Skip To Content
Get a Quote
416.531.5443
Blog
Toronto-based boutique agency specializing in web design and development, identity and print design.

Social Media: Marketing or Mania?

Jul 26

Social Media: Marketing or Mania?

Choosing the right forms for your business and highlighting the Pros & Cons

There is a lot of buzz surrounding social media and how businesses can tap into the seemingly limitless possibilities. But which forms are right for your business and how can you use them effectively? What are the advantages and where can you go wrong?

We should start by defining what social media actually is. Wikipedia sums it up perfectly: Social Media is online content created by people using highly accessible and scalable publishing technologies. At its most basic sense, social media is a shift in how people discover, read and share news, information and content. It’s a fusion of sociology and technology, transforming monologues (one to many) into dialogues (many to many) and is the democratization of information, transforming people from content readers into publishers. (Source: Wikipedia)

In a word, social media is interactive. It allows you to connect with others in a variety of ways that allow you to promote yourself, your business and generate interest in your products or services.

Some of my colleagues readily sing the praises of LinkedIn and MeetUp but I have yet to find value in these for Mouth Media and in the case of LinkedIn, there appears to be a large learning curve in order to produce results. As a social media platform for business, I also do not see any value in MySpace unless you are in the music or film industry or are targeting teens or young adults. In most cases, YouTube, one of the most radical and popular social media websites and one that loses estimated hundreds of millions of dollars a year, is also not generally a successful option for most small businesses.

In my opinion, the most effective forms of social media are Blogs, Twitter and Facebook.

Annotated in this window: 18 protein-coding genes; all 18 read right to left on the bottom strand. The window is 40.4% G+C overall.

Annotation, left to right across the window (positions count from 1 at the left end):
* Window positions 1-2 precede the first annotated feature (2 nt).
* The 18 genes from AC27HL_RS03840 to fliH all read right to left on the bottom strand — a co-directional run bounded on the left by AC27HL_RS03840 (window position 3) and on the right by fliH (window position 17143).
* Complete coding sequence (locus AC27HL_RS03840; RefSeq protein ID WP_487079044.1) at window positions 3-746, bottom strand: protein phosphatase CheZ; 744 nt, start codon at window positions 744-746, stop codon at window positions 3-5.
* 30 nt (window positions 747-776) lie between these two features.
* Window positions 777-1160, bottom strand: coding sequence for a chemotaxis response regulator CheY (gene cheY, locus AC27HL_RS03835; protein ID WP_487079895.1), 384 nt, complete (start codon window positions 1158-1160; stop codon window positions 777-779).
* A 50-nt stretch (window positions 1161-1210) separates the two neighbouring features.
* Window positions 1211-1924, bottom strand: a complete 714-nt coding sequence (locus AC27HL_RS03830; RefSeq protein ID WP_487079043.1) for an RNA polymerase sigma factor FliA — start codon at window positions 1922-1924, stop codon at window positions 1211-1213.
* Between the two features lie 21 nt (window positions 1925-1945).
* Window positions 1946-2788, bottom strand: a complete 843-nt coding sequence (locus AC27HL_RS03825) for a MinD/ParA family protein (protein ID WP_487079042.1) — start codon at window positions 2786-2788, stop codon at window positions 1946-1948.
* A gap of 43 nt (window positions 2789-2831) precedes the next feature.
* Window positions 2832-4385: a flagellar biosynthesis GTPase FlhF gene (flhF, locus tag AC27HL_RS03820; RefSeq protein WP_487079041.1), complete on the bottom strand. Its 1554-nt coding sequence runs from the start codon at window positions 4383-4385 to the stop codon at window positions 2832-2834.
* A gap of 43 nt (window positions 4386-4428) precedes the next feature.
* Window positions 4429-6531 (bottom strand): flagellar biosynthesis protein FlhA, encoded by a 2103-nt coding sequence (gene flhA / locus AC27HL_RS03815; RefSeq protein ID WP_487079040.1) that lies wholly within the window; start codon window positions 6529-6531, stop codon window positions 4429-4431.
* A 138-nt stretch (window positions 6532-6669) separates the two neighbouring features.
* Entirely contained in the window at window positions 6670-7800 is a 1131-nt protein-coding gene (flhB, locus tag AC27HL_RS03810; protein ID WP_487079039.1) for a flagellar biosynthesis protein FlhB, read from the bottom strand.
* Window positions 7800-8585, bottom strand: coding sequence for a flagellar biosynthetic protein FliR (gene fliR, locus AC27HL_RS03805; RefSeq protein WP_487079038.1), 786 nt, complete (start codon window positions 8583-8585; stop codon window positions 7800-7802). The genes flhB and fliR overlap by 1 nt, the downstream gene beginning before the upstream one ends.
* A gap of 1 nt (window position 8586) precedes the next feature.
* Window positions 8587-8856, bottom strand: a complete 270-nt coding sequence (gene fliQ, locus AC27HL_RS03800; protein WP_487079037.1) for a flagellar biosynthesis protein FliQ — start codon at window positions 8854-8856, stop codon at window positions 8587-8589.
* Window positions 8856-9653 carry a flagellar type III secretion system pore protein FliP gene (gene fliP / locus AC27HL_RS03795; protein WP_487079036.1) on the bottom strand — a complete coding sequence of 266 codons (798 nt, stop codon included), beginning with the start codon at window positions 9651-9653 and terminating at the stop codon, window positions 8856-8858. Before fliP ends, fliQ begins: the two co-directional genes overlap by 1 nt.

Facebook is a free-access social networking website. Users can join networks organized by city, workplace, school, and region to connect and interact with other people. People can also add friends and send them messages, and update their personal profiles to notify friends about themselves. (Source: Wikipedia)

Facebook is primarily used for social purposes but it can be a great grassroots way to build a community of interested users through the posting of photos, video and event details. You can create discussion threads and invite users to comment. Be sure to create an account for your business rather than using your personal account to promote your business.

Take advantage of Facebook Marketplace (www.facebook.com/marketplace) to post free classified ads like Job Postings. Marketplace has been compared to Craigslist with the major difference being that listings posted on Marketplace are only seen by users that are in the same network as that user, whereas listings posted on Craigslist can be seen by anyone.

A Blog (a contraction of the term “Web log”) is a Web site, usually maintained by an individual with regular entries of commentary, descriptions of events, or other material such as graphics or video. Entries are commonly displayed in reverse-chronological order. “Blog” can also be used as a verb, meaning to maintain or add content to a Blog. (Source: Wikiedia) Blogs are often a the best source of customers for a business – there is simply less competition for attention among Blogs and articles than on a social news site.

Twitter is a free social networking and micro-blogging service that enables its users to send and read each others’ updates, known as tweets. Tweets are text-based posts of up to 140 characters, displayed on the author’s profile page and delivered to other users – known as followers – who have subscribed to them. Senders can restrict delivery to those in their circle of friends or, by default, allow open access. Users can send and receive tweets via the Twitter website, Short Message Service (SMS) or external applications. (Source: Wikipedia)